Iga Swiatek’s 6-0, 6-0 demolition job leads march of French Open top seeds

Estimated read time 5 min read

After an opening week defined by Iga Swiatek’s grit, as she saved match point and recovered from the brink of defeat against a resurgent Naomi Osaka in her second-round match, the Pole’s bakery reopened with ruthless efficiency on Sunday as the best player in the world demolished ­Anastasia Potapova 6-0, 6-0 to return to the French Open quarter-finals.

Even in matches with such emphatic scorelines, the final result is not always reflective of how competitive some can be. Sometimes the games are tight and competitive but the ­superior player just wins all of the points that matter.

This was not one of those matches. Across only 40 minutes, Swiatek destroyed the 41st-best female tennis player in the world. It was the ­shortest completed match of Swiatek’s career and Potapova won only 10 points. The Russian did not contest a deuce game and the closest she came to winning a game was at 30-30 in the second game. It was about as dominant a win as can be seen at grand-slam level.

“Comfortable,” Swiatek said, describing what it feels like to be in the zone. “You just go with it because there’s no point of ­changing anything. You just continue what you’ve been doing and what has been working. But, honestly, I was always focusing on the next point. I didn’t really look at what happened before. So that was probably also why I could be efficient.”

This is the fourth consecutive year that Swiatek has inflicted a double bagel on an opponent during the clay season and the second 6-0, 6-0 scoreline of her career at Roland Garros. Such is her notoriety for dismantling opponents, players following Swiatek on court now have to make sure they begin their warm-up routines early.

“Usually if you’re after her, you know it’s probably going to be a quick match,” said Coco Gauff, who followed Swiatek on to Court Philippe-Chatrier. “So I figured the match would probably go an hour 15, an hour at the quickest. I definitely wasn’t expecting 40 minutes [but] it didn’t really affect much because I kind of knew. We planned for it.”

Coco Gauff celebratesView image in fullscreen

As Swiatek continued her search for a third consecutive French Open title, she was joined in the ­quarter‑finals by the highest seeded players in the top half of the draw. She will next face Marketa Vondrousova, the Wimbledon champion and fifth seed, who defeated Olga Danilovic 6-4, 6-2. Gauff, the third seed, also won comfortably, beating Elisabetta Cocciaretto 6-1, 6-2, and she will face a resurgent Ons Jabeur, seeded eighth, who defeated Clara Tauson 6-4, 6-4.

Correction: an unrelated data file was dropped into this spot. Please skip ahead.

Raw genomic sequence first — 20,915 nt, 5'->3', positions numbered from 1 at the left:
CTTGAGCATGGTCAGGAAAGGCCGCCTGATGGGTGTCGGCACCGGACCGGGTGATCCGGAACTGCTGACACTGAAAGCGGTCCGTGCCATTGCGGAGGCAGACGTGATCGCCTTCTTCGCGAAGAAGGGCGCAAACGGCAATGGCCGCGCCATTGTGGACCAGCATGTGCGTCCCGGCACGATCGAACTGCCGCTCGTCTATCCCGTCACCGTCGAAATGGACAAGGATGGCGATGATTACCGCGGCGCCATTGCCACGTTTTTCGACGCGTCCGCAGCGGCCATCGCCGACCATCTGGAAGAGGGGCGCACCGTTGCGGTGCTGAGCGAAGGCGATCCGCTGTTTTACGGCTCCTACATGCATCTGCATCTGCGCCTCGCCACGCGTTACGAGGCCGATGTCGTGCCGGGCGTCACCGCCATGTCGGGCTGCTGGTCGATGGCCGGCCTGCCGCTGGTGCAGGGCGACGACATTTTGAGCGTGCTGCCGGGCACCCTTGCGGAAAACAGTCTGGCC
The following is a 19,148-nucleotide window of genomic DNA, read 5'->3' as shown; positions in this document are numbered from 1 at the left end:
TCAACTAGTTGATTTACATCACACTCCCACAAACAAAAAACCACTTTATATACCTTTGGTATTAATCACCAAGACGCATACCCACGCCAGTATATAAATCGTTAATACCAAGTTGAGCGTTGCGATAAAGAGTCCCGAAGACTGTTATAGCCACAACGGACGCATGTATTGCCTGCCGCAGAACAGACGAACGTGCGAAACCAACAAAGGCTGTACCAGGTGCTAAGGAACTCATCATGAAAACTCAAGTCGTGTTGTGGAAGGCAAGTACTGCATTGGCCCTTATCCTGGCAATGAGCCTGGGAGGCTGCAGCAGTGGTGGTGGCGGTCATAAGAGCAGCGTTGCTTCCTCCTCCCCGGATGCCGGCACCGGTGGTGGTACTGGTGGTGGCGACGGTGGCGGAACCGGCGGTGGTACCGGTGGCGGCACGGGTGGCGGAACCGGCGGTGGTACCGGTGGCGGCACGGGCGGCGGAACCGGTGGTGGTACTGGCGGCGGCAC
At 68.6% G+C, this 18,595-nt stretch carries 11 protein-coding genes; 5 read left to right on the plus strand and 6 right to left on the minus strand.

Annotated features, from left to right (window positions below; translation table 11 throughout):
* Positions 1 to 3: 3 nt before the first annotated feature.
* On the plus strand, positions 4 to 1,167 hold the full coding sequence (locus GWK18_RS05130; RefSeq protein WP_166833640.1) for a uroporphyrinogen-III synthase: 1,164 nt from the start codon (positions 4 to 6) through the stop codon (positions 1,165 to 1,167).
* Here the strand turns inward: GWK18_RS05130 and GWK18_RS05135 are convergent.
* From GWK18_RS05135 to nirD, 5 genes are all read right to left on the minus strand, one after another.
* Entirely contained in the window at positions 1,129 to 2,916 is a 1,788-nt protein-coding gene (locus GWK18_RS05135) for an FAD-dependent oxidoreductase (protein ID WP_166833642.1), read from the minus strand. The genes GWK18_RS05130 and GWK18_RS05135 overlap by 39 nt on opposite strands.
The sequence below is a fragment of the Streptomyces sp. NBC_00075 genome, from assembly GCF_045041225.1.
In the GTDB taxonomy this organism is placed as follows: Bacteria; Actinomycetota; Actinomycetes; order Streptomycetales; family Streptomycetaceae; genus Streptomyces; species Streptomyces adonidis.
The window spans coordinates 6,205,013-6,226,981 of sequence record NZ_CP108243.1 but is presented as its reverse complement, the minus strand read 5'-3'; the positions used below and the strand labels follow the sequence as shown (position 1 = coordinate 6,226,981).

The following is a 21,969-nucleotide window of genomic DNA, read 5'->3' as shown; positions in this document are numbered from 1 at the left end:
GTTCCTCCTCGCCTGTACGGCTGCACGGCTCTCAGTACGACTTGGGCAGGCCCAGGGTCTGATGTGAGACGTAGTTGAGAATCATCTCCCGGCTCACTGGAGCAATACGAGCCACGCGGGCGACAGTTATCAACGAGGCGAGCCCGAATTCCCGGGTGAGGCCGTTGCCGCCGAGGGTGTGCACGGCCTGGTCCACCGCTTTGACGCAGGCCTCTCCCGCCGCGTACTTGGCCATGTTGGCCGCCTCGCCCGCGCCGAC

In the men’s draw the third seed, Carlos Alcaraz, continued to build form and confidence as he easily beat Félix Auger-Aliassime, the 21st seed, 6-3, 6-3, 6-1 to reach the quarter-finals. He will face the ninth seed, ­Stefanos ­Tsitsipas, who demonstrated his mental toughness by recovering to defeat Matteo Arnaldi 3-6, 7-6 (4), 6-2, 6-2. Arnaldi had served for a two-set lead at 5-4 in the second set before Tsitsipas retrieved the break and took control.

A tough match awaits ­Tsitsipas, who has not been able to solve the challenge of facing Alcaraz so far in his career. The Spaniard leads the head-to-head 5-0 and he has ­smothered Tsitsipas with drop shots in most of their matches, with the Greek so often unable to read them. Right after his fourth-round win, Alcaraz said he knew the key to defeating Tsitsipas.

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Carlos AlcarazView image in fullscreen

“The matches that we’ve played, I won all of them,” he said. “So that’s what I wanted to mean when I said that I have the key against him. It doesn’t mean I have to play at my 50%. So I know that Stefanos is ­playing great, but I know tactically what I have to do in the match, which I’m not going to say, obviously, but I know what I have to do in the match.”

While most top male ­players avoid doubles because of the best‑of‑five‑sets singles format, this week ­Tsitsipas committed to the triple crown in Paris. In addition to entering the doubles draw with his doubles specialist brother, Petros, he has also entered the mixed doubles draw with his girlfriend, Paula Badosa.

Tsitsipas said in recent days: “­Playing doubles and mixed doubles, it is something that you think: ‘No one does it. Why should you do it? I realised after thinking about it that [I am] in a phase of my life where tennis really brings me joy and pleasure, and [I] want to be here and spend time with [my] loved ones also, but also focus professionally.”

On Sunday evening, Jannik Sinner, the second seed, recovered from a set and a break down to reach the quarter-finals with a 2-6, 6-3, 6-2, 6-1 win over Corentin Moutet, the last Frenchman in the draw.

Source: theguardian.com

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